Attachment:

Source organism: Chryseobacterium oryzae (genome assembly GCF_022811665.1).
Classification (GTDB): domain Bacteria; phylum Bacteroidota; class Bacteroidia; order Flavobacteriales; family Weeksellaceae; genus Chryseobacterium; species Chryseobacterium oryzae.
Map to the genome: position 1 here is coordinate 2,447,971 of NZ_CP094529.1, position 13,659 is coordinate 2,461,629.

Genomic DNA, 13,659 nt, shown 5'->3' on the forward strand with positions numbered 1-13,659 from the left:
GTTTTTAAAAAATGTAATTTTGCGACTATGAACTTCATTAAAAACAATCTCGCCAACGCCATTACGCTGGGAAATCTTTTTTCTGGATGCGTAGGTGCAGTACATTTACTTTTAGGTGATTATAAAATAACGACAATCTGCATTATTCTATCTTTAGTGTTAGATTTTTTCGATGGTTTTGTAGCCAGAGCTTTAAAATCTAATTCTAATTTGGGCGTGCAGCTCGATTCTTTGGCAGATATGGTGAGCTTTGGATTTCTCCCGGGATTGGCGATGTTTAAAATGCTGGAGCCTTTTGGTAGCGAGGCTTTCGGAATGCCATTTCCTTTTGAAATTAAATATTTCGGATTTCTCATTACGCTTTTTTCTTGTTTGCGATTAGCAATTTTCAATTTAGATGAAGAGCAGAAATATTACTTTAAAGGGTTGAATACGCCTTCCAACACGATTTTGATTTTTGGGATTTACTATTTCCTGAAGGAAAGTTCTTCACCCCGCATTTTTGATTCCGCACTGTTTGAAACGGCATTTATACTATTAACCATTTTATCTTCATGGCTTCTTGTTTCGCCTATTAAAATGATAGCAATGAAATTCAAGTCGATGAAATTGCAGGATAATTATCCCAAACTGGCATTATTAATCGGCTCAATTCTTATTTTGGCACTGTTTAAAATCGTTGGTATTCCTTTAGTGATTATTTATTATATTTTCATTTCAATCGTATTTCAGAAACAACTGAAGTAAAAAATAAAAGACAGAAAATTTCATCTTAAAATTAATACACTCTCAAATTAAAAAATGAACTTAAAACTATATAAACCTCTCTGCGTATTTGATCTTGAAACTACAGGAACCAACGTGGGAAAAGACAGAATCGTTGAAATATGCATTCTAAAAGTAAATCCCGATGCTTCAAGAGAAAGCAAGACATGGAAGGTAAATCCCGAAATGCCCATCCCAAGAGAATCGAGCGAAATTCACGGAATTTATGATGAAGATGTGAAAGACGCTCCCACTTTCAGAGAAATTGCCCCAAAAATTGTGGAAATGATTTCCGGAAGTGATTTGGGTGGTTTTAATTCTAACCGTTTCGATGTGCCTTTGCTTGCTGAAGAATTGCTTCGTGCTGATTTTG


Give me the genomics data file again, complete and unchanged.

Source organism: Chryseobacterium oryzae (genome assembly GCF_022811665.1).
Classification (GTDB): domain Bacteria; phylum Bacteroidota; class Bacteroidia; order Flavobacteriales; family Weeksellaceae; genus Chryseobacterium; species Chryseobacterium oryzae.
Map to the genome: position 1 here is coordinate 2,447,971 of NZ_CP094529.1, position 13,659 is coordinate 2,461,629.

Genomic DNA, 13,659 nt, shown 5'->3' on the forward strand with positions numbered 1-13,659 from the left:
GTTTTTAAAAAATGTAATTTTGCGACTATGAACTTCATTAAAAACAATCTCGCCAACGCCATTACGCTGGGAAATCTTTTTTCTGGATGCGTAGGTGCAGTACATTTACTTTTAGGTGATTATAAAATAACGACAATCTGCATTATTCTATCTTTAGTGTTAGATTTTTTCGATGGTTTTGTAGCCAGAGCTTTAAAATCTAATTCTAATTTGGGCGTGCAGCTCGATTCTTTGGCAGATATGGTGAGCTTTGGATTTCTCCCGGGATTGGCGATGTTTAAAATGCTGGAGCCTTTTGGTAGCGAGGCTTTCGGAATGCCATTTCCTTTTGAAATTAAATATTTCGGATTTCTCATTACGCTTTTTTCTTGTTTGCGATTAGCAATTTTCAATTTAGATGAAGAGCAGAAATATTACTTTAAAGGGTTGAATACGCCTTCCAACACGATTTTGATTTTTGGGATTTACTATTTCCTGAAGGAAAGTTCTTCACCCCGCATTTTTGATTCCGCACTGTTTGAAACGGCATTTATACTATTAACCATTTTATCTTCATGGCTTCTTGTTTCGCCTATTAAAATGATAGCAATGAAATTCAAGTCGATGAAATTGCAGGATAATTATCCCAAACTGGCATTATTAATCGGCTCAATTCTTATTTTGGCACTGTTTAAAATCGTTGGTATTCCTTTAGTGATTATTTATTATATTTTCATTTCAATCGTATTTCAGAAACAACTGAAGTAAAAAATAAAAGACAGAAAATTTCATCTTAAAATTAATACACTCTCAAATTAAAAAATGAACTTAAAACTATATAAACCTCTCTGCGTATTTGATCTTGAAACTACAGGAACCAACGTGGGAAAAGACAGAATCGTTGAAATATGCATTCTAAAAGTAAATCCCGATGCTTCAAGAGAAAGCAAGACATGGAAGGTAAATCCCGAAATGCCCATCCCAAGAGAATCGAGCGAAATTCACGGAATTTATGATGAAGATGTGAAAGACGCTCCCACTTTCAGAGAAATTGCCCCAAAAATTGTGGAAATGATTTCCGGAAGTGATTTGGGTGGTTTTAATTCTAACCGTTTCGATGTGCCTTTGCTTGCTGAAGAATTGCTTCGTGCTGATTTTG